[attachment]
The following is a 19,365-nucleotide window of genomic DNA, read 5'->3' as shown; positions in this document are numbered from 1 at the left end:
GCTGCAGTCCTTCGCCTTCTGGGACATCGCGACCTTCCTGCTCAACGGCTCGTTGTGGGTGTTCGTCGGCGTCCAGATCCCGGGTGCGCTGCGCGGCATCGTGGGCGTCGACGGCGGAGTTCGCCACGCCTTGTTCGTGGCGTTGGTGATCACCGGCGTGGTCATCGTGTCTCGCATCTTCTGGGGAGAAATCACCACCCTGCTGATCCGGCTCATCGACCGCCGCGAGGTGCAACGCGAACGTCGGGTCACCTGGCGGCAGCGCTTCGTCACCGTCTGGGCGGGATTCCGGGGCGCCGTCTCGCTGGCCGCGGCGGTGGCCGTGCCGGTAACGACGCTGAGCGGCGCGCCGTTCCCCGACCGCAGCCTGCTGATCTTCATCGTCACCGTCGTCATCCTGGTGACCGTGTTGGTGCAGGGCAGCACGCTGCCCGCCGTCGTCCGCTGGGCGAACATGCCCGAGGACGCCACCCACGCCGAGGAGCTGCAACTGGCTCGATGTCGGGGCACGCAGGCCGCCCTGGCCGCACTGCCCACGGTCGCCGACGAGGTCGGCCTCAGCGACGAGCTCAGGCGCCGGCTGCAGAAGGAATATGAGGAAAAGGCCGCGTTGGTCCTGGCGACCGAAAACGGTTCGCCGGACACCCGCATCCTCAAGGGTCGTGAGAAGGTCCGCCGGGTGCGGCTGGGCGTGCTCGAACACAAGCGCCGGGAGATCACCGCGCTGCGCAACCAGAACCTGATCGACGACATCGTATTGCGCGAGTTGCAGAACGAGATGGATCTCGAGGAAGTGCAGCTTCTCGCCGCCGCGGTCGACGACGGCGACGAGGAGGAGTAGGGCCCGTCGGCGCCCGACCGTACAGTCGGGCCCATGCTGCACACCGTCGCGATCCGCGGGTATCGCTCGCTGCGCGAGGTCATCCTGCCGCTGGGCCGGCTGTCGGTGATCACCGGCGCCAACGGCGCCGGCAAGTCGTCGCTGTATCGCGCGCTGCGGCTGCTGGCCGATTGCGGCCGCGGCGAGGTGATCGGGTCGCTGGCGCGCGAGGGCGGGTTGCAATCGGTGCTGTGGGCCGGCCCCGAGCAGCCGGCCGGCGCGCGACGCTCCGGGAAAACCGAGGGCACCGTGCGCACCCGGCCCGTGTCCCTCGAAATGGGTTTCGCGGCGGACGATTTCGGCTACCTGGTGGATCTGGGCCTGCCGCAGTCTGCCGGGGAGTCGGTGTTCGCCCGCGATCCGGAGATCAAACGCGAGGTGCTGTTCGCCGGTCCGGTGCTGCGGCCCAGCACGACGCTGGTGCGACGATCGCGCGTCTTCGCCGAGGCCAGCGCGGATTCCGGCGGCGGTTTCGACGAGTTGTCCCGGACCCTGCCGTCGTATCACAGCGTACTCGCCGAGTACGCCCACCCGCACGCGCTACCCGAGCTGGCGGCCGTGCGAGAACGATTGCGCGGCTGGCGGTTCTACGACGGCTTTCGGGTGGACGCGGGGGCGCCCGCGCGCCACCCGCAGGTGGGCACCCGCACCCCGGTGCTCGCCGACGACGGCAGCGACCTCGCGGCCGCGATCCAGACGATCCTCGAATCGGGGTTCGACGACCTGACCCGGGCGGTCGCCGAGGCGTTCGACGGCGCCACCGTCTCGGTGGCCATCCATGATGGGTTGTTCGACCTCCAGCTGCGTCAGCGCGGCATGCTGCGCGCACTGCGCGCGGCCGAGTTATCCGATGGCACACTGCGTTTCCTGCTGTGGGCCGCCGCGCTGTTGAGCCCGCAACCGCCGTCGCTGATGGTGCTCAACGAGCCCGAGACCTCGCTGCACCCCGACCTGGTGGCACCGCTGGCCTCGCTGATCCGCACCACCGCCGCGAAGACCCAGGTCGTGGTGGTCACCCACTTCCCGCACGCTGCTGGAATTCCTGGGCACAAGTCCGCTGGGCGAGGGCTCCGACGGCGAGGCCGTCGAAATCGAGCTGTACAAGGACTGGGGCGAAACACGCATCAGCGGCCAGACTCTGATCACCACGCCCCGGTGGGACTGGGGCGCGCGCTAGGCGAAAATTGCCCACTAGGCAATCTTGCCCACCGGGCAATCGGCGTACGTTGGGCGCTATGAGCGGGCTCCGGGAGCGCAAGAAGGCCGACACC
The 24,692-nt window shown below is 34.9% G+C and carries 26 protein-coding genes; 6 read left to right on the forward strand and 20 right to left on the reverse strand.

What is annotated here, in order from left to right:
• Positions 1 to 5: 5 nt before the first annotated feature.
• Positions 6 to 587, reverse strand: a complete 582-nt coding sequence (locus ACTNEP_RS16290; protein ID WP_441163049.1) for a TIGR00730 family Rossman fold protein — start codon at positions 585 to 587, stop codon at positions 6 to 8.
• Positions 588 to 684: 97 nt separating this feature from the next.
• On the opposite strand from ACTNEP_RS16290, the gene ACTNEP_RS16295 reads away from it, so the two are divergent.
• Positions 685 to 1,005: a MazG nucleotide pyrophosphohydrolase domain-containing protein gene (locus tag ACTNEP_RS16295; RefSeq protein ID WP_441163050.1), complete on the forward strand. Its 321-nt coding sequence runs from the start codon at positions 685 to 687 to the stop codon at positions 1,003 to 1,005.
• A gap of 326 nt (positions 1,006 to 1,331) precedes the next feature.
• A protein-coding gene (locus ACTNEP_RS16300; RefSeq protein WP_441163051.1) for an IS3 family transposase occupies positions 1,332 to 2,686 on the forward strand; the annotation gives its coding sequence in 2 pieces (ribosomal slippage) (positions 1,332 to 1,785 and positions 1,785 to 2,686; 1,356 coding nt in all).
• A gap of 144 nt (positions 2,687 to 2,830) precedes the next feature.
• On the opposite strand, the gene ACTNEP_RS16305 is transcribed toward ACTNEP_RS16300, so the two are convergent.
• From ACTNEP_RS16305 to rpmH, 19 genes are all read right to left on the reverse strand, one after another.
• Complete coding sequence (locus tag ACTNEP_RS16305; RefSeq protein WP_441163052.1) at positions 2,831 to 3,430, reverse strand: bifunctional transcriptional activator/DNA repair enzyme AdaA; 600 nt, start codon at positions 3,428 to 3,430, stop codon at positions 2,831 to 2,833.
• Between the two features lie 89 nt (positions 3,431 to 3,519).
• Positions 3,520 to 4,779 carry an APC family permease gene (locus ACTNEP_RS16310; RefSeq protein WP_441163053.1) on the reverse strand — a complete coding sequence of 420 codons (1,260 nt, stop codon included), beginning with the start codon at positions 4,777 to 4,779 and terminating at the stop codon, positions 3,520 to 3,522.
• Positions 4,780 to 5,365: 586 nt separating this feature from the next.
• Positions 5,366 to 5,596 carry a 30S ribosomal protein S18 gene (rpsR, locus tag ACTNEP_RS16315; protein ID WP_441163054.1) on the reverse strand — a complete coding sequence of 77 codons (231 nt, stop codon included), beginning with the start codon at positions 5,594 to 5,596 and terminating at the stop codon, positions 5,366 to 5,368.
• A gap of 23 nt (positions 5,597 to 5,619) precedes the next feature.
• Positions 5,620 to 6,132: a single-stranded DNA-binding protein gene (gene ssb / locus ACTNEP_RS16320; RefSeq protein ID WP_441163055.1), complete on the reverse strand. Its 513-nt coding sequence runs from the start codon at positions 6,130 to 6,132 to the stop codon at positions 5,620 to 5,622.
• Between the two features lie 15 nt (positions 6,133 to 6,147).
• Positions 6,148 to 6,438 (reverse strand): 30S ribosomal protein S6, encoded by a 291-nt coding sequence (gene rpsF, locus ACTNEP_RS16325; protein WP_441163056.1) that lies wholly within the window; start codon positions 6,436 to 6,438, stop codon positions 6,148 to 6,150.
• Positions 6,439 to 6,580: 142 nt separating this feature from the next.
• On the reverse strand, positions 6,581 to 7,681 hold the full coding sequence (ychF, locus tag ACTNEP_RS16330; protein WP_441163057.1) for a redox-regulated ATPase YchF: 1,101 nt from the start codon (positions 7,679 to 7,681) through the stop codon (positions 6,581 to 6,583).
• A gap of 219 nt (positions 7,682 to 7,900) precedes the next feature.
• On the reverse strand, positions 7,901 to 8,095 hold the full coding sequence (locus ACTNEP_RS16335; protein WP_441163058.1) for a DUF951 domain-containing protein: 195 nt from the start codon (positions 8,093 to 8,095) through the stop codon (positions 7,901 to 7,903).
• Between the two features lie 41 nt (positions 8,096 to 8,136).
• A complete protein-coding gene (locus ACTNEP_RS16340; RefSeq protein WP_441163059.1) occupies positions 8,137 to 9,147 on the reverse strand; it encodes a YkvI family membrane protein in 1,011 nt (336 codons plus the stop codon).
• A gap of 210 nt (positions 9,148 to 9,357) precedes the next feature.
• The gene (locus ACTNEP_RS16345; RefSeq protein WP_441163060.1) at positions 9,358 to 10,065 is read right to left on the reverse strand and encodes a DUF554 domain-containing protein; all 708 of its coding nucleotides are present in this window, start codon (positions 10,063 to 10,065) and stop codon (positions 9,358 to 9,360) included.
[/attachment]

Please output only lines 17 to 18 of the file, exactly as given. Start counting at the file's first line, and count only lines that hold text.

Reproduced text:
• Positions 3,520 to 4,779 carry an APC family permease gene (locus ACTNEP_RS16310; RefSeq protein WP_441163053.1) on the reverse strand — a complete coding sequence of 420 codons (1,260 nt, stop codon included), beginning with the start codon at positions 4,777 to 4,779 and terminating at the stop codon, positions 3,520 to 3,522.
• Positions 4,780 to 5,365: 586 nt separating this feature from the next.